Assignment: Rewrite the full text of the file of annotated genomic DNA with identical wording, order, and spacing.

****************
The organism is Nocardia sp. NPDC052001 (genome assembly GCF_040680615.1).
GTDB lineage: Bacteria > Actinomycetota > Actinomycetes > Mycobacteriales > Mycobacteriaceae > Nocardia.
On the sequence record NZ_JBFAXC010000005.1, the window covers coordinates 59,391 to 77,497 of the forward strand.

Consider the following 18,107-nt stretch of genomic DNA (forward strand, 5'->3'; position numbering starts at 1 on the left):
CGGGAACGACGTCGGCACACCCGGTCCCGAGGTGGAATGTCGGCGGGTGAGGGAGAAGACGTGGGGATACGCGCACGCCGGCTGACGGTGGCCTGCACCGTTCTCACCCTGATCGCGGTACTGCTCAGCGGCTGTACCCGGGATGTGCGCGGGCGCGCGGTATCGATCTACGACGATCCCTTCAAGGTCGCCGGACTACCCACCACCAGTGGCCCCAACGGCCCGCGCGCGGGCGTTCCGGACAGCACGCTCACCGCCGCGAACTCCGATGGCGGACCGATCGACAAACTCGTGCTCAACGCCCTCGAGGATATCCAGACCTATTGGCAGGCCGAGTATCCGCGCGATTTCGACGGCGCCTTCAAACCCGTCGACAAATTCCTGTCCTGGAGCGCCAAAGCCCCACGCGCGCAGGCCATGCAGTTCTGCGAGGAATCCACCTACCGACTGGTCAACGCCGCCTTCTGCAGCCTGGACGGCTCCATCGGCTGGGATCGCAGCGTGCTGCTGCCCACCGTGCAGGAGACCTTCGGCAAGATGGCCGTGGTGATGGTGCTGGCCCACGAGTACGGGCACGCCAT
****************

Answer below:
The organism is Nocardia sp. NPDC052001 (genome assembly GCF_040680615.1).
GTDB lineage: Bacteria > Actinomycetota > Actinomycetes > Mycobacteriales > Mycobacteriaceae > Nocardia.
On the sequence record NZ_JBFAXC010000005.1, the window covers coordinates 59,391 to 77,497 of the forward strand.

Consider the following 18,107-nt stretch of genomic DNA (forward strand, 5'->3'; position numbering starts at 1 on the left):
CGGGAACGACGTCGGCACACCCGGTCCCGAGGTGGAATGTCGGCGGGTGAGGGAGAAGACGTGGGGATACGCGCACGCCGGCTGACGGTGGCCTGCACCGTTCTCACCCTGATCGCGGTACTGCTCAGCGGCTGTACCCGGGATGTGCGCGGGCGCGCGGTATCGATCTACGACGATCCCTTCAAGGTCGCCGGACTACCCACCACCAGTGGCCCCAACGGCCCGCGCGCGGGCGTTCCGGACAGCACGCTCACCGCCGCGAACTCCGATGGCGGACCGATCGACAAACTCGTGCTCAACGCCCTCGAGGATATCCAGACCTATTGGCAGGCCGAGTATCCGCGCGATTTCGACGGCGCCTTCAAACCCGTCGACAAATTCCTGTCCTGGAGCGCCAAAGCCCCACGCGCGCAGGCCATGCAGTTCTGCGAGGAATCCACCTACCGACTGGTCAACGCCGCCTTCTGCAGCCTGGACGGCTCCATCGGCTGGGATCGCAGCGTGCTGCTGCCCACCGTGCAGGAGACCTTCGGCAAGATGGCCGTGGTGATGGTGCTGGCCCACGAGTACGGGCACGCCAT